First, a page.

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Plant Invaders of Mid-Atlantic Natural Areas

Swearingen, J., K. Reshetiloff, B. Slattery, and S. Zwicker. 2002. Plant Invaders of
Mid-Atlantic Natural Areas. National Park Service and U.S. Fish & Wildlife Service, 82 pp.

Japanese Honeysuckle
J.D. Ruffner, USDA
Japanese Honeysuckle
Lonicera japonica

Japanese honeysuckle is a perennial vine that was introduced from eastern Asia during the 1800's as an ornamental, for erosion control and for wildlife cover and food. Japanese honeysuckle is extremely widespread, occurring in at least 38 states from California across southern and midwestern states to New England and the Great Lakes region. It escaped cultivation to invade cultivated and natural areas where it grows vigorously, smothering most vegetation in its path, and girdles shrubs and young trees as it twines up to reach greater light. Its evergreen nature gives it an additional advantage, allowing it to grow when most other plants are dormant. Japanese honeysuckle is a vigorous bloomer and produces abundant seed dispersed by birds.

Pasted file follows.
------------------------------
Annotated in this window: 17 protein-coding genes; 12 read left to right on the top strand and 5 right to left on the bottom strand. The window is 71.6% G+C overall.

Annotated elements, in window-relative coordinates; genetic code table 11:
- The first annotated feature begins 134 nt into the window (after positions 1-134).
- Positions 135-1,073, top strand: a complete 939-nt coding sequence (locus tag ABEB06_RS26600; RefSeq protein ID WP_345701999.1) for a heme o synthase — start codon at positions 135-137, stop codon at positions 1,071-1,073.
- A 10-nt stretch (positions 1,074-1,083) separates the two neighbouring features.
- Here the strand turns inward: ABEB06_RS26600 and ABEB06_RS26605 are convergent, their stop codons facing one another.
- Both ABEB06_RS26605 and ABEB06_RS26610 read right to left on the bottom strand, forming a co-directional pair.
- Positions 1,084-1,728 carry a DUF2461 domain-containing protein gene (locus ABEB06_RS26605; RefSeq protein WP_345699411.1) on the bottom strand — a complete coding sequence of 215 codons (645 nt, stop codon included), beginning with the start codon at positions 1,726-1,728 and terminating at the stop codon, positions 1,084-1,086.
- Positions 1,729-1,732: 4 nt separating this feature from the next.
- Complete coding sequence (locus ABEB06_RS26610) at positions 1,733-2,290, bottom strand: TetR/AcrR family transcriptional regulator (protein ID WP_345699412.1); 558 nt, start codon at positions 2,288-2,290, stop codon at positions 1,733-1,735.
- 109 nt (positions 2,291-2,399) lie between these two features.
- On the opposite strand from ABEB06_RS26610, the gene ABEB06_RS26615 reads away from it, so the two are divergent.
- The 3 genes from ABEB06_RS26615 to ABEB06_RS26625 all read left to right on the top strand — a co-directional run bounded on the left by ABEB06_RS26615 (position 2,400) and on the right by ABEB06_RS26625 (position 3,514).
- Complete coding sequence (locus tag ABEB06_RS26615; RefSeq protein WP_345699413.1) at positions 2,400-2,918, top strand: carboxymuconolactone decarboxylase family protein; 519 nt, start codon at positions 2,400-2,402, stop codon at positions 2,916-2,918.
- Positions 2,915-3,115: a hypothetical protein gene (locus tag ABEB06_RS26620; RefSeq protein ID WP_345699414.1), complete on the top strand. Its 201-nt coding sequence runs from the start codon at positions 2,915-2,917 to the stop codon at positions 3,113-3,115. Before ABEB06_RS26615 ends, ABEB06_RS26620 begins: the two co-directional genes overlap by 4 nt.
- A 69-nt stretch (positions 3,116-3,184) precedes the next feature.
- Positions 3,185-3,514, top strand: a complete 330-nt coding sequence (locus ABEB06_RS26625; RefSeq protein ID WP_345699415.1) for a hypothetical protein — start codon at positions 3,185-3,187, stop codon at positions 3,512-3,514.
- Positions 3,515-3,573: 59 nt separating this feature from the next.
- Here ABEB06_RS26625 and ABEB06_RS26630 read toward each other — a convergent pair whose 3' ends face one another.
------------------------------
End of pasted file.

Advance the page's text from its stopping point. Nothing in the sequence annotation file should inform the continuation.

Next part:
Prevention and Control
Small populations can be controlled by hand removal of trailing vines. Over large areas, mowing twice a year can slow vegetative spread, however due to re-sprouting, stem density may increase. Japanese honeysuckle can be treated with glyphosate herbicide. Reapplication may be necessary.

Native Alternatives
Vines: crossvine (Bignonia capreolata), trumpet creeper (Campsis radicans), trumpet or coral honeysuckle (Lonicera sempervirens)
Plants for fragrance: sweet pepperbush (Clethra alnifolia), sweetbay magnolia (Magnolia virginiana)

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USDA Forest ServiceUSDA APHIS PPQ The Bugwood Network University of Georgia is a joint project of
The Bugwood Network, USDA Forest Service & USDA APHIS PPQ.
The University of Georgia - Warnell School of Forest Resources and
College of Agricultural and Environmental Sciences - Dept. of Entomology
Last updated on Wednesday, November 05, 2003 at 01:26 PM
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